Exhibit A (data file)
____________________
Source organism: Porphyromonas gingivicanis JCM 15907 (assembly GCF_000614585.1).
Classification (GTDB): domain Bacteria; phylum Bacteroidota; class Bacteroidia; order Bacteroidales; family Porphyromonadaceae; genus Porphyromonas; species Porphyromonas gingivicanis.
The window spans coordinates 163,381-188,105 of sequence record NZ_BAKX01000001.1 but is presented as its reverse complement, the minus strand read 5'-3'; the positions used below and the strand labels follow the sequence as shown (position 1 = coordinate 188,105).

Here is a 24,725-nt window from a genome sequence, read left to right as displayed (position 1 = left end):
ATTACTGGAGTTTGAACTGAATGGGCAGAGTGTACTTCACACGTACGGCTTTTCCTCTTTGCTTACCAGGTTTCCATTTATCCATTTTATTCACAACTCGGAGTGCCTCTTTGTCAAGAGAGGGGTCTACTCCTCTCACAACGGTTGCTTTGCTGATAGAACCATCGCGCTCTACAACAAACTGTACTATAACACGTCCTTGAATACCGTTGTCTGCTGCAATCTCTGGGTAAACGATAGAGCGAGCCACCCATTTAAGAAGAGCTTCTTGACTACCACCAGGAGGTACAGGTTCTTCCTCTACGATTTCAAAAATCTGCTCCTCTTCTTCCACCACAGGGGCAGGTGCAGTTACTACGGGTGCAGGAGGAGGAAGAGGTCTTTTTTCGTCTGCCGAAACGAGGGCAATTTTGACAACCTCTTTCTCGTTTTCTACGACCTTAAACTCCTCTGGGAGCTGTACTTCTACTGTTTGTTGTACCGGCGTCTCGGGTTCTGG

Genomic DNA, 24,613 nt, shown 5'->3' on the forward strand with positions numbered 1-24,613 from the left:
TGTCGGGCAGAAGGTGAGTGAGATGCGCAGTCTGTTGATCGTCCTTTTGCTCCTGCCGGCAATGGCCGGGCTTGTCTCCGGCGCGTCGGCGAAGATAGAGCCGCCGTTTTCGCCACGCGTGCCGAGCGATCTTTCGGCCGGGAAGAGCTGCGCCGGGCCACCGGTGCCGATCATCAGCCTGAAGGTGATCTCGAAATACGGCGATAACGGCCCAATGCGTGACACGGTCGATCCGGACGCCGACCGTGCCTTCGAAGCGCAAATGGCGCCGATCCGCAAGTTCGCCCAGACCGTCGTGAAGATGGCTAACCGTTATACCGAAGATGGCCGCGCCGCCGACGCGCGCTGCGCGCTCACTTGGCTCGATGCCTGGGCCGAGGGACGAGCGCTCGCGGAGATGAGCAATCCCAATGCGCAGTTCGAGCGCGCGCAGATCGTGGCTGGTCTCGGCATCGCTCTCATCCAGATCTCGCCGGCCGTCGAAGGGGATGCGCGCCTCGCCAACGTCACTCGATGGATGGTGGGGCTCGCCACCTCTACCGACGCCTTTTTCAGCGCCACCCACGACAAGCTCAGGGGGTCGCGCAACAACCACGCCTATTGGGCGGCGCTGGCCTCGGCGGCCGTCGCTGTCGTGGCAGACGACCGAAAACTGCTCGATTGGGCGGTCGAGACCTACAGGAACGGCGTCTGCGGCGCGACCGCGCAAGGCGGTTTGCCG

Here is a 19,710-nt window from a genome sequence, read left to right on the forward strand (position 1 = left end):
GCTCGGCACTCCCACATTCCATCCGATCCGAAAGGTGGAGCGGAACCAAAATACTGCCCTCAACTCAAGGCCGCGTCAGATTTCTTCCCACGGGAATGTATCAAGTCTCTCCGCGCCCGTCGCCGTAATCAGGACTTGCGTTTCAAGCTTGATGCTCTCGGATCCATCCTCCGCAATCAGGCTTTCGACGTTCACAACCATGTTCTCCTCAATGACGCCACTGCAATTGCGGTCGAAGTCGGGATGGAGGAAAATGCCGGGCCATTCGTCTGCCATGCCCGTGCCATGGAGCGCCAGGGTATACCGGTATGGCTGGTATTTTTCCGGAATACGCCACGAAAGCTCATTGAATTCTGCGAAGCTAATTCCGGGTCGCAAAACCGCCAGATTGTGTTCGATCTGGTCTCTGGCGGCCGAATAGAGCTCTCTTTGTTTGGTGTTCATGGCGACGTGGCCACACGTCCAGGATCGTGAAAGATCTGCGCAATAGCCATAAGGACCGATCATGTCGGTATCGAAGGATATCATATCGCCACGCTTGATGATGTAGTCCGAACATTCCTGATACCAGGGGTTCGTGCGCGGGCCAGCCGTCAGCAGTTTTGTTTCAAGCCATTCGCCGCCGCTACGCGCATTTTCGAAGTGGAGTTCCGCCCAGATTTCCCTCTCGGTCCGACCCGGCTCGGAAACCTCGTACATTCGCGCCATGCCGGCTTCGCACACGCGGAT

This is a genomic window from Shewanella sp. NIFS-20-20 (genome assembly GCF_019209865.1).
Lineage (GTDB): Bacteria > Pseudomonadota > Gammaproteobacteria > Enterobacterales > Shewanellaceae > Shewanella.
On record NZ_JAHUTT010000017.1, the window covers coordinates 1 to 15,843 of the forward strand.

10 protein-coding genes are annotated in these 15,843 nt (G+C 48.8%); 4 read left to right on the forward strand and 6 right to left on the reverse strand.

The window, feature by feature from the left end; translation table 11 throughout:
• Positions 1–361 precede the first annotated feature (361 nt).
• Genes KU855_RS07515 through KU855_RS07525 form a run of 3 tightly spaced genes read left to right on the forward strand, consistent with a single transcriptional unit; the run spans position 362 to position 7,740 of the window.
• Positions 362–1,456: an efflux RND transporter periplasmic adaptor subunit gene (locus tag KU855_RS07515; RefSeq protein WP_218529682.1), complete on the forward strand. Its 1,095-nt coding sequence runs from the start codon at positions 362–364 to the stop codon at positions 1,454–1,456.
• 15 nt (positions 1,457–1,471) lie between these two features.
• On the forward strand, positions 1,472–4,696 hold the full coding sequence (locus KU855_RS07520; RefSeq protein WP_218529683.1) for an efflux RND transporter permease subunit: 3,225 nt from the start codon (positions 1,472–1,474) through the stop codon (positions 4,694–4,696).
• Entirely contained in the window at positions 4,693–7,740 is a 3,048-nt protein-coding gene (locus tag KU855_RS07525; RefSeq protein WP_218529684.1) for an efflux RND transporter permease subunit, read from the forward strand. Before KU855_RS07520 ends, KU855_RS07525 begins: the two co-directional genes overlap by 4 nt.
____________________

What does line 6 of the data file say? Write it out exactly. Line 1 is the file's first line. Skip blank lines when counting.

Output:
Genomic DNA, 24,613 nt, shown 5'->3' on the forward strand with positions numbered 1-24,613 from the left: